Subsequent Leaves.—Coriaceous, mainly trifoliolate, sometimes bifoliolate or merely deeply lobed, bronzed in winter, pubescent when young, becoming glabrate when mature; petioles ± 2.2 cm. long; terminal leaflets ± 5 cm. long by ± 1 cm. broad, on very short petiolules, linear-oblong, acute or accuminate, dentate; lateral leaflets ± 1.4 cm. long, similar in shape to terminal; midribs and occasionally the petioles and petiolules bearing a few small, rather stout prickles. The first leaves to develop this spring were again unifoliolate and similar to the third and fourth leaves of the first season, the succeeding leaves are bi- or trifoliolate.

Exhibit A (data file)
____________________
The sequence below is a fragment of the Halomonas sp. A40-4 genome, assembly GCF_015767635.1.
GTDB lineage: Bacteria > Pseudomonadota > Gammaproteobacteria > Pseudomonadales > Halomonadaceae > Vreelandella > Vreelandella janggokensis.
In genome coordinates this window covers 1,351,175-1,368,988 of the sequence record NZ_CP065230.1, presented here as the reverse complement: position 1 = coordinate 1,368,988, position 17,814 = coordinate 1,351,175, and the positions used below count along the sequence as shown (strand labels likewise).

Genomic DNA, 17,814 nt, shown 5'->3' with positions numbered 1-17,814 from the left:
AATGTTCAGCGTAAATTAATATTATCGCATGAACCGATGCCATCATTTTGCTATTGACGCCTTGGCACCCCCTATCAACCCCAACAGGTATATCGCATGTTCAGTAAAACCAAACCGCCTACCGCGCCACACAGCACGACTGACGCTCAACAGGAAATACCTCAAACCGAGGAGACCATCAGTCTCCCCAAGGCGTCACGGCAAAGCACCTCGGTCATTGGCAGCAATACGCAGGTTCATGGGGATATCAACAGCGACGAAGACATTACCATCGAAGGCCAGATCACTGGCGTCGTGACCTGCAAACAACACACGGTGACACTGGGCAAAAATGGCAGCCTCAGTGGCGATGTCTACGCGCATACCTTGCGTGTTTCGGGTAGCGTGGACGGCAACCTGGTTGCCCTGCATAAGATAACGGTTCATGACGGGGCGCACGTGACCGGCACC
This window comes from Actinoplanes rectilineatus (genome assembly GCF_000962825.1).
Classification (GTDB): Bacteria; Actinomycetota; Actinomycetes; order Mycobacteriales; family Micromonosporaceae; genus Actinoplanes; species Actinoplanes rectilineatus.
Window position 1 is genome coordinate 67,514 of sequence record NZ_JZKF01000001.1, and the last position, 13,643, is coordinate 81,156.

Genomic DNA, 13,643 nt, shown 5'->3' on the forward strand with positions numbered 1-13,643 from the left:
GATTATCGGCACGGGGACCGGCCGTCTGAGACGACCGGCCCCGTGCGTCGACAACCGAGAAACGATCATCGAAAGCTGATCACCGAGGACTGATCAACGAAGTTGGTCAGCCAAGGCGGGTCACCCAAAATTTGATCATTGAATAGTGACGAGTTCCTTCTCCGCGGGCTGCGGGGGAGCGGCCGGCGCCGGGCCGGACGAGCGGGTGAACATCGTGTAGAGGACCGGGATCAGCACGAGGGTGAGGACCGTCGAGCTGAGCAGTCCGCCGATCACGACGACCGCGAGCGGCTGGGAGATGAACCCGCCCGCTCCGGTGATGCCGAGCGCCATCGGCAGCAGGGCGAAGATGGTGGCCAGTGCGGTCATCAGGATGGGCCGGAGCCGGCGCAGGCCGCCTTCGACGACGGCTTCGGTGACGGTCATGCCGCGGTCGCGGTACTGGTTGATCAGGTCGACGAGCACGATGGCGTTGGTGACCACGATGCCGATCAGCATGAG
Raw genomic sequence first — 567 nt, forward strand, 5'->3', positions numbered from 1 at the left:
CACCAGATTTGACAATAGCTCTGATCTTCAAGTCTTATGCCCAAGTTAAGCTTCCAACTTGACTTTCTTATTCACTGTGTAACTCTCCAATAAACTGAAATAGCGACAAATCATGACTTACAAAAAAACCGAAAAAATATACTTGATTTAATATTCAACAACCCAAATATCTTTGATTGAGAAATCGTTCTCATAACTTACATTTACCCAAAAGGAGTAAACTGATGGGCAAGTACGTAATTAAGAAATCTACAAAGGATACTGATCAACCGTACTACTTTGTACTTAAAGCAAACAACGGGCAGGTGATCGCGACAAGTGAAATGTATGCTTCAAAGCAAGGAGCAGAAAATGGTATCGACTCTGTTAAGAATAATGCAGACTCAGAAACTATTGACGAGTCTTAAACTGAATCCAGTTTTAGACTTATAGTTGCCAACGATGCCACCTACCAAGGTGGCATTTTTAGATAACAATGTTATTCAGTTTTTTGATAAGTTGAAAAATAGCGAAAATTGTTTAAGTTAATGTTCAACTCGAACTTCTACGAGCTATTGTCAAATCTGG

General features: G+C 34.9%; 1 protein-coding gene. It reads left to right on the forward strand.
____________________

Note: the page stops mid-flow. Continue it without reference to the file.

Seedlings of the Parents.
I have at present no seedling material of R. parvus, but give a description of seedlings of R. schmidelioides grown at the same time as, and under similar conditions to those of the hybrids. The achenes were gathered from a plant similar in character to that used
as pollen parent, and growing in an association where R. australis was absent.
Cotyledons.—Very similar to those of the hybrid, but narrower, oblong.
First Leaves.—Petioles ± 1.3 cm. long, slender, densely clothed in pale brown hairs; blades ovate, acuminate, deeply and coarsely irregularly serrate, very thin, clad above and on the margins with numerous pale brown hairs, glabrate below, midrib densely hairy above, not prominent below.
Second and Third Leaves.—Similar, but larger, ± 3 cm. long by 1.5 cm. broad.
Fourth Leaves.—Trifoliolate, similar in character to others; terminal leaflet ± 2.6 cm. long by ± 1.4 cm. broad, with petiolules ± .75 cm. long; lateral leaflets smaller; all leaflets ovate, acute or acuminate.
Subsequent Leaves.—Similar, but leaflets longer and narrower.